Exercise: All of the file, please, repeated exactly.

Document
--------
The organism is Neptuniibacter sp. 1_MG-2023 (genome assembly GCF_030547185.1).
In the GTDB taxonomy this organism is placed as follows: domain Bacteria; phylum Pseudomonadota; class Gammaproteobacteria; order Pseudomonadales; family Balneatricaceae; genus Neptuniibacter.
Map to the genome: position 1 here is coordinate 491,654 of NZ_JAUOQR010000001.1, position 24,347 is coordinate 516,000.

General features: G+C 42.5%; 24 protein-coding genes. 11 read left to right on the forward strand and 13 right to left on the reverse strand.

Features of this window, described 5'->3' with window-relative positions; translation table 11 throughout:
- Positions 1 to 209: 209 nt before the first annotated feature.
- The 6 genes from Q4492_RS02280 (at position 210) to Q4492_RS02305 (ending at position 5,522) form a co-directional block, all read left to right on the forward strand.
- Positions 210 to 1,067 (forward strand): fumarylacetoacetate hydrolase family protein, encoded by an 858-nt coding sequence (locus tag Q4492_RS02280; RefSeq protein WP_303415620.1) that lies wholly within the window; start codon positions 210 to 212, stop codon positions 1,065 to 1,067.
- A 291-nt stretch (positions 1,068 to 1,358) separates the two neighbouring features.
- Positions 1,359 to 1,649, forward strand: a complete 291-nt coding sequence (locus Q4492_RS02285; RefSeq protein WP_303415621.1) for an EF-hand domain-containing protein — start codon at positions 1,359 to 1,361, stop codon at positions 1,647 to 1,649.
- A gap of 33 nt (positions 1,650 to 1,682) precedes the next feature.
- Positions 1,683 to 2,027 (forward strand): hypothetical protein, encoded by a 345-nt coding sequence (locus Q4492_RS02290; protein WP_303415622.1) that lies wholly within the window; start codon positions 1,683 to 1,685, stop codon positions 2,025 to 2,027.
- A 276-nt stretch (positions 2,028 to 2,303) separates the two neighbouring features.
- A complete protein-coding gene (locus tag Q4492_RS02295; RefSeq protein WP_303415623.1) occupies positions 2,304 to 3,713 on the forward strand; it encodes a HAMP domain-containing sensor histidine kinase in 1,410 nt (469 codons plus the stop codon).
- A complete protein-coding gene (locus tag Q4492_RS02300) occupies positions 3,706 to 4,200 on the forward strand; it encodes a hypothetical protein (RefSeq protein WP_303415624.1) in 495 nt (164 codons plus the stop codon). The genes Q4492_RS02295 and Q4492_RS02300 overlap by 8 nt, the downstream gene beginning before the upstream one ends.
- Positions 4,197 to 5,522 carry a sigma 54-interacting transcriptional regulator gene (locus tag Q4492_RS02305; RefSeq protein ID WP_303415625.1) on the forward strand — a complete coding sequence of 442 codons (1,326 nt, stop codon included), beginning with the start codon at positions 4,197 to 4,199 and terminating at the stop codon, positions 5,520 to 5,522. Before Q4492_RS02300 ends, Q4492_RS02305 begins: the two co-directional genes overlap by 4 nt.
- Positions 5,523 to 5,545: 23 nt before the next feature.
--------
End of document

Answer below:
The organism is Neptuniibacter sp. 1_MG-2023 (genome assembly GCF_030547185.1).
In the GTDB taxonomy this organism is placed as follows: domain Bacteria; phylum Pseudomonadota; class Gammaproteobacteria; order Pseudomonadales; family Balneatricaceae; genus Neptuniibacter.
Map to the genome: position 1 here is coordinate 491,654 of NZ_JAUOQR010000001.1, position 24,347 is coordinate 516,000.

General features: G+C 42.5%; 24 protein-coding genes. 11 read left to right on the forward strand and 13 right to left on the reverse strand.

Features of this window, described 5'->3' with window-relative positions; translation table 11 throughout:
- Positions 1 to 209: 209 nt before the first annotated feature.
- The 6 genes from Q4492_RS02280 (at position 210) to Q4492_RS02305 (ending at position 5,522) form a co-directional block, all read left to right on the forward strand.
- Positions 210 to 1,067 (forward strand): fumarylacetoacetate hydrolase family protein, encoded by an 858-nt coding sequence (locus tag Q4492_RS02280; RefSeq protein WP_303415620.1) that lies wholly within the window; start codon positions 210 to 212, stop codon positions 1,065 to 1,067.
- A 291-nt stretch (positions 1,068 to 1,358) separates the two neighbouring features.
- Positions 1,359 to 1,649, forward strand: a complete 291-nt coding sequence (locus Q4492_RS02285; RefSeq protein WP_303415621.1) for an EF-hand domain-containing protein — start codon at positions 1,359 to 1,361, stop codon at positions 1,647 to 1,649.
- A gap of 33 nt (positions 1,650 to 1,682) precedes the next feature.
- Positions 1,683 to 2,027 (forward strand): hypothetical protein, encoded by a 345-nt coding sequence (locus Q4492_RS02290; protein WP_303415622.1) that lies wholly within the window; start codon positions 1,683 to 1,685, stop codon positions 2,025 to 2,027.
- A 276-nt stretch (positions 2,028 to 2,303) separates the two neighbouring features.
- A complete protein-coding gene (locus tag Q4492_RS02295; RefSeq protein WP_303415623.1) occupies positions 2,304 to 3,713 on the forward strand; it encodes a HAMP domain-containing sensor histidine kinase in 1,410 nt (469 codons plus the stop codon).
- A complete protein-coding gene (locus tag Q4492_RS02300) occupies positions 3,706 to 4,200 on the forward strand; it encodes a hypothetical protein (RefSeq protein WP_303415624.1) in 495 nt (164 codons plus the stop codon). The genes Q4492_RS02295 and Q4492_RS02300 overlap by 8 nt, the downstream gene beginning before the upstream one ends.
- Positions 4,197 to 5,522 carry a sigma 54-interacting transcriptional regulator gene (locus tag Q4492_RS02305; RefSeq protein ID WP_303415625.1) on the forward strand — a complete coding sequence of 442 codons (1,326 nt, stop codon included), beginning with the start codon at positions 4,197 to 4,199 and terminating at the stop codon, positions 5,520 to 5,522. Before Q4492_RS02300 ends, Q4492_RS02305 begins: the two co-directional genes overlap by 4 nt.
- Positions 5,523 to 5,545: 23 nt before the next feature.